Day4-Concurrent3-4

thurs 27 may 2021

VISION AND SOLUTIONS, IT'S WHAT WE DO

Tourism Development and Local Resilience: Self-Organisation and Community Empowerment Perspectives

 

The research project presented here explores the connections between tourism development and resilience to disasters in tourist destinations presenting different manifestations of local empowerment, state regulation and local self-organisation. The project seeks to understand how policy-making should target tourism-resilience relationships to enhance tourism’s contribution to resilience-building and to address the instances in which tourism brings increased vulnerability. 

Tourism is highly significant to the Australian economy, representing about 11% of its GDP pre-COVID-19 (WTTC, 2019). Tourism can be profoundly effected by planning decisions while also influencing them. A comprehensive understanding of the tourism-resilience nexus is paramount to ensure planning processes targeting disaster risk reduction and local community resilience can benefit from tourism development. 

  

Managing connectivity is one of 7 principles for building resilience according to the Stockholm Resilience Centre. Findings from this project advance our understanding of the connections between urban and regional development by looking at tourism-driven connections, disconnections and reconnections.

A multiple case study approach informed the selection of two sites, where alternative self-government arrangements have been exercised and formally recognised for about 40 years – Christiania (Copenhagen, Denmark) and Norfolk Island (Australia). The sites are tourist destinations bearing distinctiveness in terms of clear boundaries while being subject to different degrees of state regulation.

 

The paper presented here will focus on the case of Christiania, highlighting instances in which spatial, digital and organisational connectivity interplay with social cohesion, attachment to place, local identity and local empowerment, in the context of tourism development and urban gentrification. 

 

Data collection involved desktop research and fieldwork for sourcing existing documents, semi-structured interviews with key stakeholders and direct observation of natural and built environment features in the context of applicable planning arrangements. 

Alan March

University of Melbourne

Dr Alan March is Professor in Urban Planning. He undertakes research and teaching in the area of urban planning and disaster risk reduction, including bushfire.
Alan was awarded the Planning Institute of Australia (Victoria) Cutting Edge Teaching and Learning prize in 2013 and was named Planner of the Year in 2016. In 2017 he received a National Planning Institute of Australia Commendation for Planner of the Year. He has practised since 1991 in a broad range of private sector and government settings and has had roles in statutory and strategic planning, advocacy, and urban design. Alan’s publications and research include examination of the practical governance mechanisms of planning and urban design, in particular the ways that planning systems can successfully manage change and transition as circumstances change. He is particularly interested in the ways that planning and design can modify disaster risks, and researches urban design principles for bushfire.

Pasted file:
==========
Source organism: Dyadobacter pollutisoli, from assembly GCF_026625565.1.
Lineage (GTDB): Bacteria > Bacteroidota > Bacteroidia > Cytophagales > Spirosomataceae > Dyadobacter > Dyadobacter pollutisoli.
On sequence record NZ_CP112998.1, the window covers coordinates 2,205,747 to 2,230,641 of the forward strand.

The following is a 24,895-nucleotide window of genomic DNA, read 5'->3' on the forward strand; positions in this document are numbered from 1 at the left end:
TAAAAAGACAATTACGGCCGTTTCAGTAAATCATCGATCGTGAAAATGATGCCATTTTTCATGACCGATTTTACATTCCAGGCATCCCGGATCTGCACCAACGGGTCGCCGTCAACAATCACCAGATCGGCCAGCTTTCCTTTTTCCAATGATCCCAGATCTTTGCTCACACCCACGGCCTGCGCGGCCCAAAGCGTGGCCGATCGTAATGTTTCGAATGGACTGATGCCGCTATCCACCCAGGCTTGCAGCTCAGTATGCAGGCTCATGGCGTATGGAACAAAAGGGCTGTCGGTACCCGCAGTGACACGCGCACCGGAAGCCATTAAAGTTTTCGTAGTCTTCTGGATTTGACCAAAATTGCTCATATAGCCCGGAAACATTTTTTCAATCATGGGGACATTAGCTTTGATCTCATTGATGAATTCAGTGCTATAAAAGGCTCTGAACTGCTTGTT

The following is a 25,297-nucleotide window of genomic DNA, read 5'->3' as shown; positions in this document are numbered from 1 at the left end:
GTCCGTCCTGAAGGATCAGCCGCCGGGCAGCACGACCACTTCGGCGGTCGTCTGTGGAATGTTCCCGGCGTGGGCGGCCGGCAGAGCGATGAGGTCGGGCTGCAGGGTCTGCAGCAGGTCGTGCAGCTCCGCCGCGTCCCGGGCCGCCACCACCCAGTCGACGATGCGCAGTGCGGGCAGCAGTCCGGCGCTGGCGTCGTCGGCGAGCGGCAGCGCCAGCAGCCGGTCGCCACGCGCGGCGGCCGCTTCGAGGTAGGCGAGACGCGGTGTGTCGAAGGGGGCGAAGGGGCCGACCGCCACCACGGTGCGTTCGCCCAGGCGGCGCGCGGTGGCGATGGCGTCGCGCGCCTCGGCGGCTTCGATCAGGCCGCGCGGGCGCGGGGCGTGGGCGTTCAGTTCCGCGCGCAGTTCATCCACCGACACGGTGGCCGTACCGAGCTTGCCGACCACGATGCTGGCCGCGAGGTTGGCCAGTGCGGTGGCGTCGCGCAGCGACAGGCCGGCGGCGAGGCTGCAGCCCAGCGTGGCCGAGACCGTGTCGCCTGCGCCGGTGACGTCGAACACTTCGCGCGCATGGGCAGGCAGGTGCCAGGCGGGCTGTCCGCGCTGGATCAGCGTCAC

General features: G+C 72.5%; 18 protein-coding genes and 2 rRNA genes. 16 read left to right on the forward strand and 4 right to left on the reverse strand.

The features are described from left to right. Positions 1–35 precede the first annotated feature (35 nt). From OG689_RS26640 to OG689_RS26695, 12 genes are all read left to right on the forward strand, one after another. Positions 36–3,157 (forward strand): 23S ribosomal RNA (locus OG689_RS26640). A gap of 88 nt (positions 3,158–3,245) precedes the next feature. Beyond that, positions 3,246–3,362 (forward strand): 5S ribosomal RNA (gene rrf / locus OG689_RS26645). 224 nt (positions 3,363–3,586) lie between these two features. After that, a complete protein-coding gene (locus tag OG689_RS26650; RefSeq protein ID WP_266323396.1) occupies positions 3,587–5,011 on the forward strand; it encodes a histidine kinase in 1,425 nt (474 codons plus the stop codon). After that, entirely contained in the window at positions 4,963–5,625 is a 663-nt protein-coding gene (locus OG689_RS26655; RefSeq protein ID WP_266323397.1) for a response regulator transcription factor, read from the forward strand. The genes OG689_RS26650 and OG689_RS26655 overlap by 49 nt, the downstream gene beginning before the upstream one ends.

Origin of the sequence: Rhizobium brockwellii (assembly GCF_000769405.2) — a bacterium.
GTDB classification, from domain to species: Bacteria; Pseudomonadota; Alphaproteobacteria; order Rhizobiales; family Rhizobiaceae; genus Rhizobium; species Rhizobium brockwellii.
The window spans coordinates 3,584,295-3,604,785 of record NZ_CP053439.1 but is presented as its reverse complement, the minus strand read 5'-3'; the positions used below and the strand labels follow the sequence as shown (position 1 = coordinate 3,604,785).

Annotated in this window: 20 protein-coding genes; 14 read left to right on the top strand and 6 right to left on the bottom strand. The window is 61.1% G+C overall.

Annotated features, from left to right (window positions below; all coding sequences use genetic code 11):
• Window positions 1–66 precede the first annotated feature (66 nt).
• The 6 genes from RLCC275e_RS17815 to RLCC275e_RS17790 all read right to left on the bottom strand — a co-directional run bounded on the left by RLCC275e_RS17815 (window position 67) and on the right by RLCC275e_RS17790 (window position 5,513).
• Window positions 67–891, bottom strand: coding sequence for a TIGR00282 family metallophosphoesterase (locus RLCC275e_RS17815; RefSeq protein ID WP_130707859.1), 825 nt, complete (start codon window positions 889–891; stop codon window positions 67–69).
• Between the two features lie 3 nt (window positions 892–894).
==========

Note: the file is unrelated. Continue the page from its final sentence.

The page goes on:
Leonardo Nogueira de Moraes

University of Melbourne

Leonardo Nogueira de Moraes is a Research Fellow in Resilience and Urban Planning at the University of Melbourne (Faculty of Architecture, Building and Planning) and a researcher for the Bushfire and Natural Hazards Cooperative Research Centre – BNH-CRC. He also holds a position as a tenured lecturer for the Tourism Management Program of the Brazilian Federal Institute for Education, Science and Technology in São Paulo (Instituto Federal de Educação, Ciência e Tecnologia de São Paulo – IFSP). From November 2014 to February 2017, Leonardo was also Academic Director (Head of Department) for IT and Tourism for the São Paulo Campus of IFSP, overseeing 51 academics, four courses and about 1,000 students ranging from high school to masters level. From 2003 to 2008, Leonardo was a lead consultant at T4 Consultoria em Turismo Ltda for different tourism development and planning projects, including the Tourism Master Plans for the City of Paraty and the City Island of Ilhabela and the tourism development contract management support for the City Council of Rio de Janeiro for the 2007 Pan American Games. His background includes a Bachelor of Tourism (Development and Planning) degree and a Specialisation in Tourism and Hospitality Marketing Management from the University of São Paulo, Brazil. His PhD degree in Architecture and Planning (from the University of Melbourne) focused on the effects of tourism development and the implementation of protected areas on the resilience of small oceanic islands, from a social-ecological complex adaptive systems perspective. As part of his PhD, he was a visiting researcher at Lunds Universitet (Lund University Centre of Excellence for Integration of Social and Natural Dimensions of Sustainability – LUCID) in Sweden in 2011. His current research on Resilience and Urban Planning includes the effects of tourism development to local-community disaster resilience, developed with the aid of grounded theory methods, coupled with social media analysis and data visualisation using interactive timelines.